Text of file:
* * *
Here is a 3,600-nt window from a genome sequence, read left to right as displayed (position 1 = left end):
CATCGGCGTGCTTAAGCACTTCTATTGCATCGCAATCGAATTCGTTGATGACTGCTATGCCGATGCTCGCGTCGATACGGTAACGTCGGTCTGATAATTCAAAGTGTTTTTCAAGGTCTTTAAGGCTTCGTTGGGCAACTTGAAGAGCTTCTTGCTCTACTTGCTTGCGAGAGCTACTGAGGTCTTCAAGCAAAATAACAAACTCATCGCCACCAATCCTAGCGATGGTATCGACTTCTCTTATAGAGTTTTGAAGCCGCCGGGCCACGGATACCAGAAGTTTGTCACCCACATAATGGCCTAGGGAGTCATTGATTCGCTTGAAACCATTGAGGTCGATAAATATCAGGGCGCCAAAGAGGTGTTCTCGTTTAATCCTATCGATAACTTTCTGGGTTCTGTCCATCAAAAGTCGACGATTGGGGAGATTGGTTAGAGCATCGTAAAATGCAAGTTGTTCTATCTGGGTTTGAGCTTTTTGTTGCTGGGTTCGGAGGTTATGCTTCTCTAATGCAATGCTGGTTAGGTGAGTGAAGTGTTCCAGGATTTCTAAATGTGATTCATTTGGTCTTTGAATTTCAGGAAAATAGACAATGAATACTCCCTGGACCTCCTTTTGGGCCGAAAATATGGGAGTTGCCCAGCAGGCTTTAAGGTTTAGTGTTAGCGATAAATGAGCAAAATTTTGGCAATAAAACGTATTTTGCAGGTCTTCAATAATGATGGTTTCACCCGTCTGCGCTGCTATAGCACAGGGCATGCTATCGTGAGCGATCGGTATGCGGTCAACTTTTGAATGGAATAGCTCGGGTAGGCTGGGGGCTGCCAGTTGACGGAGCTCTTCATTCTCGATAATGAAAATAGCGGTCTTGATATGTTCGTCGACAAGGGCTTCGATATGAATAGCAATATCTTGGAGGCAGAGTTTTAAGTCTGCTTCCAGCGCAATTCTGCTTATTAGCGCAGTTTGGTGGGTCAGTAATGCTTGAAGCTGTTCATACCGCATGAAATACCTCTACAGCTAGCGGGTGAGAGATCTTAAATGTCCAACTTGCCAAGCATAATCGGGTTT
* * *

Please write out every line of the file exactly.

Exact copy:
Here is a 3,600-nt window from a genome sequence, read left to right as displayed (position 1 = left end):
CATCGGCGTGCTTAAGCACTTCTATTGCATCGCAATCGAATTCGTTGATGACTGCTATGCCGATGCTCGCGTCGATACGGTAACGTCGGTCTGATAATTCAAAGTGTTTTTCAAGGTCTTTAAGGCTTCGTTGGGCAACTTGAAGAGCTTCTTGCTCTACTTGCTTGCGAGAGCTACTGAGGTCTTCAAGCAAAATAACAAACTCATCGCCACCAATCCTAGCGATGGTATCGACTTCTCTTATAGAGTTTTGAAGCCGCCGGGCCACGGATACCAGAAGTTTGTCACCCACATAATGGCCTAGGGAGTCATTGATTCGCTTGAAACCATTGAGGTCGATAAATATCAGGGCGCCAAAGAGGTGTTCTCGTTTAATCCTATCGATAACTTTCTGGGTTCTGTCCATCAAAAGTCGACGATTGGGGAGATTGGTTAGAGCATCGTAAAATGCAAGTTGTTCTATCTGGGTTTGAGCTTTTTGTTGCTGGGTTCGGAGGTTATGCTTCTCTAATGCAATGCTGGTTAGGTGAGTGAAGTGTTCCAGGATTTCTAAATGTGATTCATTTGGTCTTTGAATTTCAGGAAAATAGACAATGAATACTCCCTGGACCTCCTTTTGGGCCGAAAATATGGGAGTTGCCCAGCAGGCTTTAAGGTTTAGTGTTAGCGATAAATGAGCAAAATTTTGGCAATAAAACGTATTTTGCAGGTCTTCAATAATGATGGTTTCACCCGTCTGCGCTGCTATAGCACAGGGCATGCTATCGTGAGCGATCGGTATGCGGTCAACTTTTGAATGGAATAGCTCGGGTAGGCTGGGGGCTGCCAGTTGACGGAGCTCTTCATTCTCGATAATGAAAATAGCGGTCTTGATATGTTCGTCGACAAGGGCTTCGATATGAATAGCAATATCTTGGAGGCAGAGTTTTAAGTCTGCTTCCAGCGCAATTCTGCTTATTAGCGCAGTTTGGTGGGTCAGTAATGCTTGAAGCTGTTCATACCGCATGAAATACCTCTACAGCTAGCGGGTGAGAGATCTTAAATGTCCAACTTGCCAAGCATAATCGGGTTT